My version: I thought this was supposed to be A Tree Grows in Brooklyn. I was really confused when I started reading it.

To Kill a Mockingbird
Real story: a young girl encounters racism in the deep South as her father defends a black man accused of rape.
My version: a young girl gets bitten by a rabid squirrel and goes crazy. (????? right? I guess the rabid dog from the real book somehow entered my subconsciousness and got really distorted.)

Do or did you have any wrong impressions about famous novels?

Links Galore

A few links for today:

The Glamorous Movie Life of Editoral Assistants

From the Onion, the movie version of publishing:

“After being offered her dream job as an editorial assistant at a high-powered, nationally syndicated magazine last week, area film character Eleanor “Eddie” Edison moved into a beautiful brownstone home in the heart of Brooklyn, sources confirmed. “This place is perfect!” said the attractive, if naively hopeful, protagonist, who graduated with a degree in English/Creative Writing from a well-known northeastern university and now lives in a 5,000-square-foot waterfront property overlooking lower Manhattan.”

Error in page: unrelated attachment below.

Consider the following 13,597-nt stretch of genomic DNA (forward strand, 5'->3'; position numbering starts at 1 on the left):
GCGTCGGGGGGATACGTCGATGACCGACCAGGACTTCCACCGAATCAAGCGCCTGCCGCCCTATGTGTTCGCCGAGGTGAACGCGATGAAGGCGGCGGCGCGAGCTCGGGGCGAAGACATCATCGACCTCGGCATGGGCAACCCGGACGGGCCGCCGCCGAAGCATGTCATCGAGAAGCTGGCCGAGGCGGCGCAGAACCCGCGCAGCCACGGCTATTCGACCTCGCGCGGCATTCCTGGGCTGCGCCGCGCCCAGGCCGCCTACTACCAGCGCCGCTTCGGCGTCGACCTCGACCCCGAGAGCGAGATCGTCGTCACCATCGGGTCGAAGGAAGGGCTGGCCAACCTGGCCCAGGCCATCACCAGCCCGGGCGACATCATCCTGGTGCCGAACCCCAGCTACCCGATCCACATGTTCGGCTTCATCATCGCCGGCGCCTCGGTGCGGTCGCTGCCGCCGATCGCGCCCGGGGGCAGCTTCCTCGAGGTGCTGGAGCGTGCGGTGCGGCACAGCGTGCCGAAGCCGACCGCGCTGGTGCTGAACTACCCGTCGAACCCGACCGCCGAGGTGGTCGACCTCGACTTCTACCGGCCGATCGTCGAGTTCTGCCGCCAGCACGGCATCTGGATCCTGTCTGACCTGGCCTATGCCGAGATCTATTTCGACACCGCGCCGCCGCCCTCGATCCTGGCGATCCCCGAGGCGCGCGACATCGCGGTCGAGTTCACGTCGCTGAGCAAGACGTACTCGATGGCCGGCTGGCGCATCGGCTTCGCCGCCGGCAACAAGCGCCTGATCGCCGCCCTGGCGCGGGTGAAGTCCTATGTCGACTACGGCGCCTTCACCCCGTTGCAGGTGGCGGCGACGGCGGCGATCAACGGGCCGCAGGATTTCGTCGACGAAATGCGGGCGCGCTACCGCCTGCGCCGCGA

Change that around to “writer” and you’d have the same movie scenario, too. For anyone who wants to get into publishing/writing for the money, Amy Poehler has a suggestion:

Okay, so those of us in the book world may not have perfect brownstones, but we sure do love literature!

DFTBA, America

Worlds collide when John Green was invited to appear in President Obama’s Google+ Hangout. See the results below: